The paper "The Cognitive Adolescent" is a wonderful example of an essay on social science. Adolescence is an essentially critical stage of cognitive development. During this period significant intellectual processes and developments occur. Adolescents progress from concrete thinking to abstract thinking. They also begin to experience metacognition by actively monitoring and regulating their thinking processes (Lorain, 2012). Basically, three key cognitive processes characterize the adolescent stage, these processes include; Formal Operation Thought, Meta-cognition, and Perspective Taking. These cognitive processes play a critical role in determining how adolescents think and learn. Formal operation thought is a stage of cognitive development where adolescents develop the ability to conceptualize abstract concepts.
During this stage, adolescents develop skills in deductive reasoning, systematic planning, and logical thought (Shaffer & Kipp, 2009). Meta-cognition is also a predominant cognitive process during adolescents. It refers to once knowledge and awareness of their own cognitive processes (Metcalfe & Shimamura, 1994). On the other hand, perspective-taking refers to the ability to relate to others by perceiving or understanding their motivations, thoughts, intentions, and feelings (Marrs, 2012). This essay seeks to examine how these three cognitive processes (formal operation thought, meta-cognition, and perspective-taking) influence adolescents thinking and learning.
These cognitive processes will be critically analyzed in relation to how they influence adolescents’ learning in Year 7/8 and Year 11/12 particularly in relation to subjects such as science, mathematics, and English. Formal Operation Thought Formal operation thought is a cognitive development stage suggested by Jean Piaget in his theory of cognitive development. Basically, Piaget’ s theory of cognitive development attempts to provide tools for predicting the developmental synchronizes and sequences in different stages of development by integrating cognitive, behavioral and developmental concepts (Fischer, 1980).
Piaget’ s theory suggests that the use of cognitive processes is what enables individuals to learn effectively since these cognitive skills and processes enable individuals to interpret ideas, make sense of ideas and make rational decisions (Valanides, 1998). According to Piaget, the formal operation thought stage begins at the age of 11 and extends to adulthood. During this stage, most adolescents demonstrate their intelligence through their ability to logically use symbols to conceptualize abstract concepts. In this stage, adolescents develop skills in systematic planning, logical thought, and deductive reasoning especially in relation to abstract concepts (Shaffer & Kipp, 2009; Piaget, 1972). Moreover, at this point adolescents develop the ability to classify and combine items in a more intricate manner.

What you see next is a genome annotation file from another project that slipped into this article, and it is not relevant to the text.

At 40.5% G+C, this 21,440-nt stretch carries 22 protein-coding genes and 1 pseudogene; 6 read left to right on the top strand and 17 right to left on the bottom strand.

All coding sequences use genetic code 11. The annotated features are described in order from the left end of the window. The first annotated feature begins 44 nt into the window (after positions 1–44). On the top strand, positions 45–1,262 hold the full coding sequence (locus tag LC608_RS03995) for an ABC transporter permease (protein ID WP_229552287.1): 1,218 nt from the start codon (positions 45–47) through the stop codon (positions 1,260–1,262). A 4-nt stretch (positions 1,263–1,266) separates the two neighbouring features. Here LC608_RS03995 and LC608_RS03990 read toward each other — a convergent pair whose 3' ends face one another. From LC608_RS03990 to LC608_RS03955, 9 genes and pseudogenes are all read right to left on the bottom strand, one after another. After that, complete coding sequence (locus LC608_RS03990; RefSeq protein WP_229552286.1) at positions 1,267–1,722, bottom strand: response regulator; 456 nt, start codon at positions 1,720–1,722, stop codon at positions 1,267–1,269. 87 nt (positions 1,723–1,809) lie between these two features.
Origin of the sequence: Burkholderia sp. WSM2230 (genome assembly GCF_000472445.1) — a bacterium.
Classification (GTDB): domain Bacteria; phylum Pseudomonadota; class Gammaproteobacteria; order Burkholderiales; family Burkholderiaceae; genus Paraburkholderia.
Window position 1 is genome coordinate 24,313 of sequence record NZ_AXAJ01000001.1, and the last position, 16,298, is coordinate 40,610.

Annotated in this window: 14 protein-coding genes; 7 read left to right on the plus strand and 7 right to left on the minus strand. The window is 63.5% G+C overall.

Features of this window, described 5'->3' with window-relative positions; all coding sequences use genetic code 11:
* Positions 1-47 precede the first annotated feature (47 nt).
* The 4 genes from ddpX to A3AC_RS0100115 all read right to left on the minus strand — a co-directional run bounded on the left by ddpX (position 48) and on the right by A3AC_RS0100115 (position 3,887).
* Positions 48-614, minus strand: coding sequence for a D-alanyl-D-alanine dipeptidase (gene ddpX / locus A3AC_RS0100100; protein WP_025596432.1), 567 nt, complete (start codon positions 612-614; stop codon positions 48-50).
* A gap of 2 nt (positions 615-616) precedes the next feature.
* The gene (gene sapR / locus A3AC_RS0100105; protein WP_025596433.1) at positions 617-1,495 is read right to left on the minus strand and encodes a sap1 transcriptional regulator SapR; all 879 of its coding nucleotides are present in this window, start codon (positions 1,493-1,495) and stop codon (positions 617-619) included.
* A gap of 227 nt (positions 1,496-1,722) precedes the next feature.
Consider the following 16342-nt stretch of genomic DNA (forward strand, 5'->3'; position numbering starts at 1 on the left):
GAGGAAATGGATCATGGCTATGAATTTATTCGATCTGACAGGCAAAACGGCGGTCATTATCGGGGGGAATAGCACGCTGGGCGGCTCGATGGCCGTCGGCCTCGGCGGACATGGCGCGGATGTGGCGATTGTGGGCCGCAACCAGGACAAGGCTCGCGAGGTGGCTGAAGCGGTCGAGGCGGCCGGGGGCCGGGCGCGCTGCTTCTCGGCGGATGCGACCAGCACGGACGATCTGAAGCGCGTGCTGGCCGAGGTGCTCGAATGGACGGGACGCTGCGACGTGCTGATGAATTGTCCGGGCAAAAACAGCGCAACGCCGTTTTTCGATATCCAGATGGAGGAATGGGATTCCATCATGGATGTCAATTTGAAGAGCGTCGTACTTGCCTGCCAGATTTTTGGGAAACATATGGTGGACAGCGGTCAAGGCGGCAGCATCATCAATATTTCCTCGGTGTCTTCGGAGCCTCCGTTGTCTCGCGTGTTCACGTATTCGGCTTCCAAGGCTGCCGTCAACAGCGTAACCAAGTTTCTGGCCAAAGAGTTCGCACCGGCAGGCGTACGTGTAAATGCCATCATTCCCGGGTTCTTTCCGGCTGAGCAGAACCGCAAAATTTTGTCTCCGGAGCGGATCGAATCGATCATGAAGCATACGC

Their capacity for high-order reasoning also enhanced. As a result, they are able to manipulate ideas mentally without depending on concrete manipulations. These abilities enable them to carry out mathematical calculations, employ abstract reasoning, imagine the outcomes of certain actions, and think creatively. Furthermore, skills such as deductive reasoning, logical thought, and systematic planning promote efficiency in learning science and mathematics (Nevid, 2008; Piaget, 1972).
Problem-solving is also another skill evident during the formal operation thought cognitive process. Prior to this stage, the ability of adolescents to solve-problems is limited since they heavily rely on a trial and error approach of problem-solving. Nevertheless, when they reach the formal operation stage, they develop an innate ability to solve problems systematically in a methodical and logical manner. Adolescents in this stage are able to plan an organized approach to problem-solving (Shaffer & Kipp, 2009; Nevid, 2008).